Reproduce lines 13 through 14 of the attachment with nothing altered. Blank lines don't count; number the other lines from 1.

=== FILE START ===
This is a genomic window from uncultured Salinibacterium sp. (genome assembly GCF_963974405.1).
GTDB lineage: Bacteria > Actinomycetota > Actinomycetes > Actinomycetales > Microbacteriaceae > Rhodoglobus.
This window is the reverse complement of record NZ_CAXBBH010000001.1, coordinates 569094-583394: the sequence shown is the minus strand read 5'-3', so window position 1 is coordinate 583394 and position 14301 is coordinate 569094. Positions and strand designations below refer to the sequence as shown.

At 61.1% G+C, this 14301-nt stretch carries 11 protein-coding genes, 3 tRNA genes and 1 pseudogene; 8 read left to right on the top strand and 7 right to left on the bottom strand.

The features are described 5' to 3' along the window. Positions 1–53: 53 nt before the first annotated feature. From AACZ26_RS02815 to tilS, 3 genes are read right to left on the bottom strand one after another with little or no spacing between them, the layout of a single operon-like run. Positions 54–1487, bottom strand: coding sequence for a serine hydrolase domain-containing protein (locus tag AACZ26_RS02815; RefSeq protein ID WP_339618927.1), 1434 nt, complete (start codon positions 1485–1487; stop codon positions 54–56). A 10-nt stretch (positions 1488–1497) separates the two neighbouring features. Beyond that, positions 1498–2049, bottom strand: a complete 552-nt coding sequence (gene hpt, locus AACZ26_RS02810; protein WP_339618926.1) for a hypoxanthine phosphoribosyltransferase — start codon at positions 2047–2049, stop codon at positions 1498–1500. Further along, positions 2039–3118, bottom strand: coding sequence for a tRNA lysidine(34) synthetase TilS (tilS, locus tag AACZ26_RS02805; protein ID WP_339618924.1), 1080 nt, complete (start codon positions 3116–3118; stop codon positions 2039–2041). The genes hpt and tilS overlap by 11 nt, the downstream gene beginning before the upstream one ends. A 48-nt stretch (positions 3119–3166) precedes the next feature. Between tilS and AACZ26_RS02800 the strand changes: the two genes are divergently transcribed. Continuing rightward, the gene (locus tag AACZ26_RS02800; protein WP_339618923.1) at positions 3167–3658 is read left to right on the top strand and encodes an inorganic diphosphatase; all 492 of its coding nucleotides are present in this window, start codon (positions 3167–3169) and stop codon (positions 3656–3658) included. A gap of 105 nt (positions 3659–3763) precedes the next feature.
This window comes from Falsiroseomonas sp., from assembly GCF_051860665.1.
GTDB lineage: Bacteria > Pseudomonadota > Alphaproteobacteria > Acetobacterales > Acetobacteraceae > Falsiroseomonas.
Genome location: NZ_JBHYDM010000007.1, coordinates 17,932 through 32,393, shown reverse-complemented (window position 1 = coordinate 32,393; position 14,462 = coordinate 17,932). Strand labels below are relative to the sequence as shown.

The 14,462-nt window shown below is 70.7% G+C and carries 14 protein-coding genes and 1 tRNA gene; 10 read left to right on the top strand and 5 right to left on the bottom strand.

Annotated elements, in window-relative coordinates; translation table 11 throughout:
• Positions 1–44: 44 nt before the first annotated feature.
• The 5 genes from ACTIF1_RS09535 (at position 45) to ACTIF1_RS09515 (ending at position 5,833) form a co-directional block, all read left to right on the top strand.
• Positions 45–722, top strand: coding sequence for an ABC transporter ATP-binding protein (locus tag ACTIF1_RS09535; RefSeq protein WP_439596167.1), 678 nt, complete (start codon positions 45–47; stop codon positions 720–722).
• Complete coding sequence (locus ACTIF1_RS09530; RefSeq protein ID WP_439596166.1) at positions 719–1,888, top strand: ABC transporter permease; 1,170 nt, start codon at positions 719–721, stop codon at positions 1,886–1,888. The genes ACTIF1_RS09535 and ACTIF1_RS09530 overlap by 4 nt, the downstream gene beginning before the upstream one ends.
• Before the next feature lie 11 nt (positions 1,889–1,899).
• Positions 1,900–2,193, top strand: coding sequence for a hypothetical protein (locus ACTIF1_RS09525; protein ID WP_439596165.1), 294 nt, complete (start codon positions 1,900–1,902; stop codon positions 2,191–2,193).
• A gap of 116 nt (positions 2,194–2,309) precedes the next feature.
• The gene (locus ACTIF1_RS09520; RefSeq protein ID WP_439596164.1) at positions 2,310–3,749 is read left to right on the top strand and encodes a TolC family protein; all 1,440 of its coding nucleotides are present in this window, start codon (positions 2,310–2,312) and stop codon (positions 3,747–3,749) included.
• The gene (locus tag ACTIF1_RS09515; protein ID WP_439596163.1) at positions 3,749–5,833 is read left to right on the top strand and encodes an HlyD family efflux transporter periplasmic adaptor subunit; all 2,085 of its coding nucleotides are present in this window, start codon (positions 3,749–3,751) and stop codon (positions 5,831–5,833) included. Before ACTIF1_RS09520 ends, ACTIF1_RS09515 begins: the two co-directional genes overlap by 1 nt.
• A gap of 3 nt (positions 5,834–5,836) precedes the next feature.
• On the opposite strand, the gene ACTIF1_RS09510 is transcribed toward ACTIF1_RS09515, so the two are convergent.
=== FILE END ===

• Positions 45–722, top strand: coding sequence for an ABC transporter ATP-binding protein (locus tag ACTIF1_RS09535; RefSeq protein WP_439596167.1), 678 nt, complete (start codon positions 45–47; stop codon positions 720–722).
• Complete coding sequence (locus ACTIF1_RS09530; RefSeq protein ID WP_439596166.1) at positions 719–1,888, top strand: ABC transporter permease; 1,170 nt, start codon at positions 719–721, stop codon at positions 1,886–1,888. The genes ACTIF1_RS09535 and ACTIF1_RS09530 overlap by 4 nt, the downstream gene beginning before the upstream one ends.